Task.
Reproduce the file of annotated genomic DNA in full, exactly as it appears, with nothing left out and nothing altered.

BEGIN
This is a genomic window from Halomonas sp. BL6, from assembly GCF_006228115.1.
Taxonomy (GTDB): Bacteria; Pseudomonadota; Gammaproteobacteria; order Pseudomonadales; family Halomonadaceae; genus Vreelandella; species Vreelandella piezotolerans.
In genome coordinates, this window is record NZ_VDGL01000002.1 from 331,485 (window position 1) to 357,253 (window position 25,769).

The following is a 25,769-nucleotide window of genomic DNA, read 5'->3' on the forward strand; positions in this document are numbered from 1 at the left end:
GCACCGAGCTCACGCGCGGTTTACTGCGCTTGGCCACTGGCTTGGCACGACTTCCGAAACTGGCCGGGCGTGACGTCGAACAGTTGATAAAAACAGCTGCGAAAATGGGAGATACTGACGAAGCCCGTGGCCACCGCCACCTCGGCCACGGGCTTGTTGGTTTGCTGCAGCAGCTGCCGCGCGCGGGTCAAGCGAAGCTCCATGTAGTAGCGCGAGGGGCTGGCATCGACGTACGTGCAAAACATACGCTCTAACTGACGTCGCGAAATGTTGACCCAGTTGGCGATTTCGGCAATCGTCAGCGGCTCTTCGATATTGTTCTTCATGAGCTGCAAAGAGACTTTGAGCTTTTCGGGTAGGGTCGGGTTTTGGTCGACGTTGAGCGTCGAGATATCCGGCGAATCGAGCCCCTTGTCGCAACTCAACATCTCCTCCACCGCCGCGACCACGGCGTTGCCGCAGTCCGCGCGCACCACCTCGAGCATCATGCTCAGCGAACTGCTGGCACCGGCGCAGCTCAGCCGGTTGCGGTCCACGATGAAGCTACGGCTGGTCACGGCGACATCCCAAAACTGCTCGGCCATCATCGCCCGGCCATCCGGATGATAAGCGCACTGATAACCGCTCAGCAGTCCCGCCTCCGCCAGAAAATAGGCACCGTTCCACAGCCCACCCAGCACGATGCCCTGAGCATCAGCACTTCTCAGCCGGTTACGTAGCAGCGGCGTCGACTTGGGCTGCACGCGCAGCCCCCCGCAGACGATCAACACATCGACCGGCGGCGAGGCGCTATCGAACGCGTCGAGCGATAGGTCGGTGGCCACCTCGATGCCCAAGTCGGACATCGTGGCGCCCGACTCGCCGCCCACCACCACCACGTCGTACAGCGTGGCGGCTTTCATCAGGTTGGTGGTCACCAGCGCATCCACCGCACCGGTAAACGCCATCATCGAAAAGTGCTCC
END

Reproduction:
This is a genomic window from Halomonas sp. BL6, from assembly GCF_006228115.1.
Taxonomy (GTDB): Bacteria; Pseudomonadota; Gammaproteobacteria; order Pseudomonadales; family Halomonadaceae; genus Vreelandella; species Vreelandella piezotolerans.
In genome coordinates, this window is record NZ_VDGL01000002.1 from 331,485 (window position 1) to 357,253 (window position 25,769).

The following is a 25,769-nucleotide window of genomic DNA, read 5'->3' on the forward strand; positions in this document are numbered from 1 at the left end:
GCACCGAGCTCACGCGCGGTTTACTGCGCTTGGCCACTGGCTTGGCACGACTTCCGAAACTGGCCGGGCGTGACGTCGAACAGTTGATAAAAACAGCTGCGAAAATGGGAGATACTGACGAAGCCCGTGGCCACCGCCACCTCGGCCACGGGCTTGTTGGTTTGCTGCAGCAGCTGCCGCGCGCGGGTCAAGCGAAGCTCCATGTAGTAGCGCGAGGGGCTGGCATCGACGTACGTGCAAAACATACGCTCTAACTGACGTCGCGAAATGTTGACCCAGTTGGCGATTTCGGCAATCGTCAGCGGCTCTTCGATATTGTTCTTCATGAGCTGCAAAGAGACTTTGAGCTTTTCGGGTAGGGTCGGGTTTTGGTCGACGTTGAGCGTCGAGATATCCGGCGAATCGAGCCCCTTGTCGCAACTCAACATCTCCTCCACCGCCGCGACCACGGCGTTGCCGCAGTCCGCGCGCACCACCTCGAGCATCATGCTCAGCGAACTGCTGGCACCGGCGCAGCTCAGCCGGTTGCGGTCCACGATGAAGCTACGGCTGGTCACGGCGACATCCCAAAACTGCTCGGCCATCATCGCCCGGCCATCCGGATGATAAGCGCACTGATAACCGCTCAGCAGTCCCGCCTCCGCCAGAAAATAGGCACCGTTCCACAGCCCACCCAGCACGATGCCCTGAGCATCAGCACTTCTCAGCCGGTTACGTAGCAGCGGCGTCGACTTGGGCTGCACGCGCAGCCCCCCGCAGACGATCAACACATCGACCGGCGGCGAGGCGCTATCGAACGCGTCGAGCGATAGGTCGGTGGCCACCTCGATGCCCAAGTCGGACATCGTGGCGCCCGACTCGCCGCCCACCACCACCACGTCGTACAGCGTGGCGGCTTTCATCAGGTTGGTGGTCACCAGCGCATCCACCGCACCGGTAAACGCCATCATCGAAAAGTGCTCC